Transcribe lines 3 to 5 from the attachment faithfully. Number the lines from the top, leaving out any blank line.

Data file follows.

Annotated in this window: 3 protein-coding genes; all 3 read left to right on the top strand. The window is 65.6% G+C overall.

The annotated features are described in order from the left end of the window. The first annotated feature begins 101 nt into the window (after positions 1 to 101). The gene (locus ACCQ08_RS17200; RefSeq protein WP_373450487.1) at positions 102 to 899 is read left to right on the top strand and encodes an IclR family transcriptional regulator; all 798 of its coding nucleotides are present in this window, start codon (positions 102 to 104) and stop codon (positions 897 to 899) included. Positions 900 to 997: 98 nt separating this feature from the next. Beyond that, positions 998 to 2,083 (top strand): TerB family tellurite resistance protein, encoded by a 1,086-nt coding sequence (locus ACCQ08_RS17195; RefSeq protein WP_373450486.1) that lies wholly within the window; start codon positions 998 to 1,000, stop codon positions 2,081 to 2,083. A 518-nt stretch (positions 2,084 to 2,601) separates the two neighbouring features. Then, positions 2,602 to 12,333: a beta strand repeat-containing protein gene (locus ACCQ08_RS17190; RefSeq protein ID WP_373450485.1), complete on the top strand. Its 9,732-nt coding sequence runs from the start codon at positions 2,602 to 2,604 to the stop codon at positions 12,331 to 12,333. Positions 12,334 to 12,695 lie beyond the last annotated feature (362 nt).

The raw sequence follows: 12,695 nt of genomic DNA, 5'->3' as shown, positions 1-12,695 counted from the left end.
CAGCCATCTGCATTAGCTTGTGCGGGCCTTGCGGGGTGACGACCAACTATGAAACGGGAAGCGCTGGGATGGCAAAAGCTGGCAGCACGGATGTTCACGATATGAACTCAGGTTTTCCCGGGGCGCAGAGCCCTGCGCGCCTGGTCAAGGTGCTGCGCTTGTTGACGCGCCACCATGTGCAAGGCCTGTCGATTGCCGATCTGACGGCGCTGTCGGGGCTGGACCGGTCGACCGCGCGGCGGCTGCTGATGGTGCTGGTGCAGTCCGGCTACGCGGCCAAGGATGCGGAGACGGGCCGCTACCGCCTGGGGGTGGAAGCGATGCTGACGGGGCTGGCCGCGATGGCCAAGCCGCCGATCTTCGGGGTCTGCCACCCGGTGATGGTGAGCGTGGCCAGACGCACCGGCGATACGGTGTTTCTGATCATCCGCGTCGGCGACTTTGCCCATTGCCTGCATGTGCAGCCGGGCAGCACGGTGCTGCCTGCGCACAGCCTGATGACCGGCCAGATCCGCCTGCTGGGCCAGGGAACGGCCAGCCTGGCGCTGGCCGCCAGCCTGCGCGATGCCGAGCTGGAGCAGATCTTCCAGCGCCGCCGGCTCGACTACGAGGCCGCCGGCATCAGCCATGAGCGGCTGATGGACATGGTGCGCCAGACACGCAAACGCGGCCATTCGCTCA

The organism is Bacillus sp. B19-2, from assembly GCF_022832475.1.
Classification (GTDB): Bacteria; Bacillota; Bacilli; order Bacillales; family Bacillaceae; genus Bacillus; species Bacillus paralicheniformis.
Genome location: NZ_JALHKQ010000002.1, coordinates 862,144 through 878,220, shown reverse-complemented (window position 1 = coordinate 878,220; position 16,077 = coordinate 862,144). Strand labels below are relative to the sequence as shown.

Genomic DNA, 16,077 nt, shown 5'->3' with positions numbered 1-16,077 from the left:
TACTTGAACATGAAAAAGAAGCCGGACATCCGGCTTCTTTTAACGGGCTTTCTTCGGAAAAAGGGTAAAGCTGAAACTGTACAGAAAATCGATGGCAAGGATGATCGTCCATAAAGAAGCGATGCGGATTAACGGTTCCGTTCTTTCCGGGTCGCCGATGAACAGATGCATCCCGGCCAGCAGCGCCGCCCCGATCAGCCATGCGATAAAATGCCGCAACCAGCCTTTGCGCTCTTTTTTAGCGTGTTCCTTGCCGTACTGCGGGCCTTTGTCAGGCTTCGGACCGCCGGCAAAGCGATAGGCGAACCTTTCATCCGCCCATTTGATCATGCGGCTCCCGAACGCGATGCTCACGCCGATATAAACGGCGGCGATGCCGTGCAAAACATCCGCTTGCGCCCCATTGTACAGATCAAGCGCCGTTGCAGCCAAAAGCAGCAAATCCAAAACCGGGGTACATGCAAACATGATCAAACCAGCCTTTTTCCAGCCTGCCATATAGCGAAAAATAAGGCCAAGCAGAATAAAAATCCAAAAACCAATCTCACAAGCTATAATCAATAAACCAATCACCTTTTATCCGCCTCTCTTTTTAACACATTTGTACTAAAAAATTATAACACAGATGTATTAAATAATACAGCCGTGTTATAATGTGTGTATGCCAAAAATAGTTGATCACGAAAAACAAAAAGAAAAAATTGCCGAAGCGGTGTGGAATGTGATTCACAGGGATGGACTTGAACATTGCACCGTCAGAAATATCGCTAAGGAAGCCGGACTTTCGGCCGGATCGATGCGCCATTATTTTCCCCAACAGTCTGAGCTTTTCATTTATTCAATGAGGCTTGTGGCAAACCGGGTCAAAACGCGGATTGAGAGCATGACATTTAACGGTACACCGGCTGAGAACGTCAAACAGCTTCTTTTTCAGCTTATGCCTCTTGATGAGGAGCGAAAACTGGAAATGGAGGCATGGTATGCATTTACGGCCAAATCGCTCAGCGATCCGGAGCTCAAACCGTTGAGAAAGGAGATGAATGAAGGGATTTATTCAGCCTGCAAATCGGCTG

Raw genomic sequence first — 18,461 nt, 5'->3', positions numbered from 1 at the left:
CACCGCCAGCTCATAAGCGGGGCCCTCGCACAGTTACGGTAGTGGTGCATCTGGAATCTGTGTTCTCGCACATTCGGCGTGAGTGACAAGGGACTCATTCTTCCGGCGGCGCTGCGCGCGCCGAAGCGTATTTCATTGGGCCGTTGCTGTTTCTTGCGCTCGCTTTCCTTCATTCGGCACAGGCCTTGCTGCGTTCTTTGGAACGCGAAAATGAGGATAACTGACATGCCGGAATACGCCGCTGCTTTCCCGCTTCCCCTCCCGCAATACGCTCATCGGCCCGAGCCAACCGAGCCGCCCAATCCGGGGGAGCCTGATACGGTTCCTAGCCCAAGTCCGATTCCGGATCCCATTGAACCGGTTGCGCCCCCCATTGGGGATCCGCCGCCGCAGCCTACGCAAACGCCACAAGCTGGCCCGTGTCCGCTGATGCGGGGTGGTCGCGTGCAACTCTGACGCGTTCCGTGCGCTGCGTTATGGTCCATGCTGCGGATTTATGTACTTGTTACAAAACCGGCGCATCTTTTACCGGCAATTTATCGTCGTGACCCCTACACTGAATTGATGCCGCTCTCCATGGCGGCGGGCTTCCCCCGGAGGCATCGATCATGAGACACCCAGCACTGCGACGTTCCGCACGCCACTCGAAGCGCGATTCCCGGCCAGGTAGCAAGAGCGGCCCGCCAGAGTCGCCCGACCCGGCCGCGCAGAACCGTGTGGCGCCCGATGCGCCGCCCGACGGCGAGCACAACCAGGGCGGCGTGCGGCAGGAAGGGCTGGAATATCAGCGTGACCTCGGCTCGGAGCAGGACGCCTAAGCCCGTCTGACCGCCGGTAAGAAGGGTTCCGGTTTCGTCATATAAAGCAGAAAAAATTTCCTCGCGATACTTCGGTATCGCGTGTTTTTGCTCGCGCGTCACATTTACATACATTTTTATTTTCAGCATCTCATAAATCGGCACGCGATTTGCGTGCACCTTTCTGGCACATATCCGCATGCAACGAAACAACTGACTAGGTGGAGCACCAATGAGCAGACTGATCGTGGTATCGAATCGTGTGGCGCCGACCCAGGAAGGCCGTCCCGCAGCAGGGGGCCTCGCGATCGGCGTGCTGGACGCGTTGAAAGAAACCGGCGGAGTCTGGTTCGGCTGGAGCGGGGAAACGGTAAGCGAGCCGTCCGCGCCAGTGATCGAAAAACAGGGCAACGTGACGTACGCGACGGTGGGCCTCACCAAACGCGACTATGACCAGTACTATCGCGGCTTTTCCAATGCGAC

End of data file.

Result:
The raw sequence follows: 12,695 nt of genomic DNA, 5'->3' as shown, positions 1-12,695 counted from the left end.
CAGCCATCTGCATTAGCTTGTGCGGGCCTTGCGGGGTGACGACCAACTATGAAACGGGAAGCGCTGGGATGGCAAAAGCTGGCAGCACGGATGTTCACGATATGAACTCAGGTTTTCCCGGGGCGCAGAGCCCTGCGCGCCTGGTCAAGGTGCTGCGCTTGTTGACGCGCCACCATGTGCAAGGCCTGTCGATTGCCGATCTGACGGCGCTGTCGGGGCTGGACCGGTCGACCGCGCGGCGGCTGCTGATGGTGCTGGTGCAGTCCGGCTACGCGGCCAAGGATGCGGAGACGGGCCGCTACCGCCTGGGGGTGGAAGCGATGCTGACGGGGCTGGCCGCGATGGCCAAGCCGCCGATCTTCGGGGTCTGCCACCCGGTGATGGTGAGCGTGGCCAGACGCACCGGCGATACGGTGTTTCTGATCATCCGCGTCGGCGACTTTGCCCATTGCCTGCATGTGCAGCCGGGCAGCACGGTGCTGCCTGCGCACAGCCTGATGACCGGCCAGATCCGCCTGCTGGGCCAGGGAACGGCCAGCCTGGCGCTGGCCGCCAGCCTGCGCGATGCCGAGCTGGAGCAGATCTTCCAGCGCCGCCGGCTCGACTACGAGGCCGCCGGCATCAGCCATGAGCGGCTGATGGACATGGTGCGCCAGACACGCAAACGCGGCCATTCGCTCA

The organism is Bacillus sp. B19-2, from assembly GCF_022832475.1.